Interaction of sympathetic and parasympathetic nervous system on ventricular refractoriness assessed by local fibrillation intervals in the canine heart

T. Opthof, L.R.C. Dekker, R. Coronel, J.T. Vermeulen, F.J. van Capelle, M.J. Janse

Research output: Contribution to journalArticlepeer-review

38 Citations (Scopus)

Abstract

OBJECTIVE: The aim was to assess the effects of autonomic nerve stimulation on local ventricular refractoriness by measuring local ventricular fibrillation intervals.

METHODS: In 10 dogs on cardiopulmonary bypass, ventricular fibrillation intervals were recorded simultaneously at up to 32 sites before and after neural stimulation. In four dogs (group 1) the response to bilateral stellate ganglion stimulation was measured before and after bilateral cervical vagotomy. In three dogs (group 2) bilateral stellate ganglion stimulation, vagal nerve stimulation, and combined vagal and stellate ganglia stimulation were performed. In three dogs (group 3) the same protocol was applied after total decentralisation of the autonomic nervous system.

RESULTS: Bilateral stellate ganglion stimulation shortened the ventricular fibrillation interval at 44-50% of myocardial sites before and after vagotomy, whereas prolongation of the interval was observed at 14-18% of the sites. At higher stimulus strength shortening of the interval was measured at 85% of the sites in the intact and decentralised groups. No prolongation was observed. The shortening was largest in the decentralised group (11.1 ms). Dispersion in refractoriness increased in hearts from all groups, but not in each individual heart. Left, right, or bilateral vagal stimulation was without effect at about 75% of the tested sites. The fact that the response to autonomic nerve stimulation varies from site to site warrants our approach of simultaneous recordings at multiple sites. Dispersion in refractoriness was not affected by vagal stimulation. Combined autonomic stimulation had approximately the same effect on dispersion in refractoriness as bilateral stellate ganglion stimulation alone. However, vagal stimulation attenuated the responses to bilateral stellate ganglion stimulation by some 20% in the decentralised group.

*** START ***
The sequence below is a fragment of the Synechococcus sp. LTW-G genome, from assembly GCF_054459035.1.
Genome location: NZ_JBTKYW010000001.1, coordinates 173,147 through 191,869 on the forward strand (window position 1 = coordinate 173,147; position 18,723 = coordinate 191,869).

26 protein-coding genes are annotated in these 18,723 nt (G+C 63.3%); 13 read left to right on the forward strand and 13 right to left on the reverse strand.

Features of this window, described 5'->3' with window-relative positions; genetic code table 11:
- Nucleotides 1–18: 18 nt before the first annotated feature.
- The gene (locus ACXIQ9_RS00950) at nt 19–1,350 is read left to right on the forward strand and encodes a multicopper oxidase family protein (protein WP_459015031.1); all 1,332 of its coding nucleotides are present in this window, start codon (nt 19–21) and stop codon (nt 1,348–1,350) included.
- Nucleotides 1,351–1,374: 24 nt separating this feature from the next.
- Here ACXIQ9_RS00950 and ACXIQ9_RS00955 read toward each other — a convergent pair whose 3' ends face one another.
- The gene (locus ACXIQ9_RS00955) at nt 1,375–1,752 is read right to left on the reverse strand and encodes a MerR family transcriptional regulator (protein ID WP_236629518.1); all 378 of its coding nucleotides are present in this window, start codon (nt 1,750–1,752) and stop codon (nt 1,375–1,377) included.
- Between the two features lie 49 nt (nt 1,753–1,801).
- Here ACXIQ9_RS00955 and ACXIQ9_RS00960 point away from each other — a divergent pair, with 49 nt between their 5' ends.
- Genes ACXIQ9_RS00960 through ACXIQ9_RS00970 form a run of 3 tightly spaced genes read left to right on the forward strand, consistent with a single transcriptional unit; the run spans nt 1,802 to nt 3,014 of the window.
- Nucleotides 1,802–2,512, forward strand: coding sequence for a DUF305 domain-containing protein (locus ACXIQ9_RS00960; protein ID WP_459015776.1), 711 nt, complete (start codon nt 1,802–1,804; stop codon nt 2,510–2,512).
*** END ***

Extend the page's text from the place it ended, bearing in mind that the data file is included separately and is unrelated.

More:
CONCLUSIONS: Vagal stimulation has minor effects on ventricular refractoriness, but this is not due to sparse innervation, since vagal stimulation is able to mitigate the effects of sympathetic stimulation in decentralised hearts.

Original languageEnglish
Pages (from-to)753-9
Number of pages7
JournalCardiovascular Research
Volume27
Issue number5
Publication statusPublished - May 1993
Externally publishedYes

Keywords

  • Animals
  • Autonomic Nervous System
  • Cardiopulmonary Bypass
  • Dogs
  • Electric Stimulation
  • Heart
  • Parasympathetic Nervous System
  • Sympathetic Nervous System
  • Vagotomy
  • Ventricular Fibrillation

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